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Head of intelligence analysis – a day in the life

Published on 30 July 2021
A key senior role in the analysis side of the intelligence job family
Case study
4 mins read
A man using a telephone

Working day

As with so many roles in policing, there is no such thing as a typical day. However, the strategic nature of this role means that it involves a good deal of strategic planning, both for the intelligence unit and the analysis function within it.

I am responsible for ensuring that the force’s analytical function can provide clear and consistent products that will allow for informed decision making at all levels of the force. This means that I have to develop and coordinate the analytical processes, and develop and implement the policies and frameworks that underpin – and help us meet – this aim.

I meet with partner organisations, both regionally and nationally, to build effective collaborative arrangements that allow us to improve the force’s ability to protect the public.

A key element of the role is making sure that we have enough resources deployed in the best way to meet all the demands placed on the analytic function. This means working with other force leaders to ensure that we can achieve this in the best possible way.

Additionally, as it is important to make sure that all members of the team are performing to the highest standard, I plan and arrange continuing professional development (CPD) activities. 

A good way to get involved in intelligence is by gathering and submitting intelligence, and by being able to demonstrate a good understanding of the National Intelligence Model and information handling codes


Within my force, I can work flexibly from Monday to Friday between 7am and 7pm. There are no shifts and I am not on call.

This may not be the case in all forces.


This is an office-based role, but I travel to meetings on a regular basis, wherever they may be.


When you take up a post within intelligence, either in policing or in one of our law enforcement intelligence professionalisation programme (IPP) partner agencies, the emphasis is on developing your existing skills and abilities. This will help ensure you become a professional, fully competent intelligence support officer with transferable skills.

Training is varied according to individual and organisational needs. It may include classroom-based learning, e-learning, shadowing, on-the-job learning, practical experience, self-study and self-reflection.

You will have the opportunity to undertake the IPP, which will give you professional recognition of your competence. All individuals are required to commit to continuing professional development to ensure that they remain up to date in their role.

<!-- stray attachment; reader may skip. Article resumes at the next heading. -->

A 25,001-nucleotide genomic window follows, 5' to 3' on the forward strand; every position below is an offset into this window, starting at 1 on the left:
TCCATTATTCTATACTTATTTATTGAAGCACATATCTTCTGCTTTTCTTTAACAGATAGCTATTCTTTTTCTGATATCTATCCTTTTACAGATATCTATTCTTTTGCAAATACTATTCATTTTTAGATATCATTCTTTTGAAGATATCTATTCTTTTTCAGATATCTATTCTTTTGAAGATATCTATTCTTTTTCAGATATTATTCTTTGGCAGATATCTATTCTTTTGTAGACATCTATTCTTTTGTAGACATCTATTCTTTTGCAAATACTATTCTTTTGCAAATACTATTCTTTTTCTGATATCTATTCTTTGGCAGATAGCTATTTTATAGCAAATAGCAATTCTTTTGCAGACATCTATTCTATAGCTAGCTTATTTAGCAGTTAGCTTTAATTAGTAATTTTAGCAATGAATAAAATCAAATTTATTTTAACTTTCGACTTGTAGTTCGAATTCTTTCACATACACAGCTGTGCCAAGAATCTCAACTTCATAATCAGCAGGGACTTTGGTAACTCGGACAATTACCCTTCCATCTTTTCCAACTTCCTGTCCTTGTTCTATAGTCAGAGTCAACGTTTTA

Intelligence professionalisation programme (IPP) 

The IPP is a specialised development programme for those working specifically within intelligence, either in policing or one of our law enforcement IPP partner agencies.

IPP is a development programme that is between 12 and 18 months long. It consists of a national learning curriculum and a set of minimum standards of competence (assessment criteria).

Individuals are assessed against these criteria by an appointed IPP assessor. Once the individual’s IPP assessor has agreed that the individual has met all of the relevant standards, they will be awarded a certificate of competence.

This certificate is transferable to another IPP organisation and is valid for three years. At present, you cannot undertake the IPP unless you are employed in an intelligence function in either policing or in a partner IPP organisation. However, this is not a barrier to employment.

If you do not already hold the IPP certificate, you will be given the opportunity to complete the programme upon employment.

The IPP is the nationally recognised certificate of competence across all of the IPP partner agencies. Completing the IPP is a mandatory requirement for some organisations.


Intelligence is a fantastic role to work in and there is scope to develop in many different areas. It would suit individuals who have an investigative mindset, and those who are proactive and computer literate.

A good way to get involved in intelligence is by gathering and submitting intelligence, and by being able to demonstrate a good understanding of the National Intelligence Model and information handling codes. It also helps to have good influencing and negotiation skills.

Next steps

A day in the life of other intelligence roles

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